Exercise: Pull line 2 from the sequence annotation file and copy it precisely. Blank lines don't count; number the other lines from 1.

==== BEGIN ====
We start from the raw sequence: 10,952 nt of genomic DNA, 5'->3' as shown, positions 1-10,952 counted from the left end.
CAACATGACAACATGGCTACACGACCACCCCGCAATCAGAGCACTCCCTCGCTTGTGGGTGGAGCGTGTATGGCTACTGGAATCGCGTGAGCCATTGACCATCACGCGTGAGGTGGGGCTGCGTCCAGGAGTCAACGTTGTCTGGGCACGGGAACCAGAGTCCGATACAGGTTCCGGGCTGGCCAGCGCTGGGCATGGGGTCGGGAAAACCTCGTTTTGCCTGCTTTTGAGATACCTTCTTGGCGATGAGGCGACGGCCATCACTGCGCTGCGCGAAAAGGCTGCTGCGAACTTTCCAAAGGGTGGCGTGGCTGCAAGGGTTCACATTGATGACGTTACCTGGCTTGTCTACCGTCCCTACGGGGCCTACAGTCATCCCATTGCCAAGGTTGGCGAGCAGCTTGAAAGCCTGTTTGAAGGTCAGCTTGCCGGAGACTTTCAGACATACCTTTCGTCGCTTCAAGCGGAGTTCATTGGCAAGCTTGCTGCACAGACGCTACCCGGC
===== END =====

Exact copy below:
CAACATGACAACATGGCTACACGACCACCCCGCAATCAGAGCACTCCCTCGCTTGTGGGTGGAGCGTGTATGGCTACTGGAATCGCGTGAGCCATTGACCATCACGCGTGAGGTGGGGCTGCGTCCAGGAGTCAACGTTGTCTGGGCACGGGAACCAGAGTCCGATACAGGTTCCGGGCTGGCCAGCGCTGGGCATGGGGTCGGGAAAACCTCGTTTTGCCTGCTTTTGAGATACCTTCTTGGCGATGAGGCGACGGCCATCACTGCGCTGCGCGAAAAGGCTGCTGCGAACTTTCCAAAGGGTGGCGTGGCTGCAAGGGTTCACATTGATGACGTTACCTGGCTTGTCTACCGTCCCTACGGGGCCTACAGTCATCCCATTGCCAAGGTTGGCGAGCAGCTTGAAAGCCTGTTTGAAGGTCAGCTTGCCGGAGACTTTCAGACATACCTTTCGTCGCTTCAAGCGGAGTTCATTGGCAAGCTTGCTGCACAGACGCTACCCGGC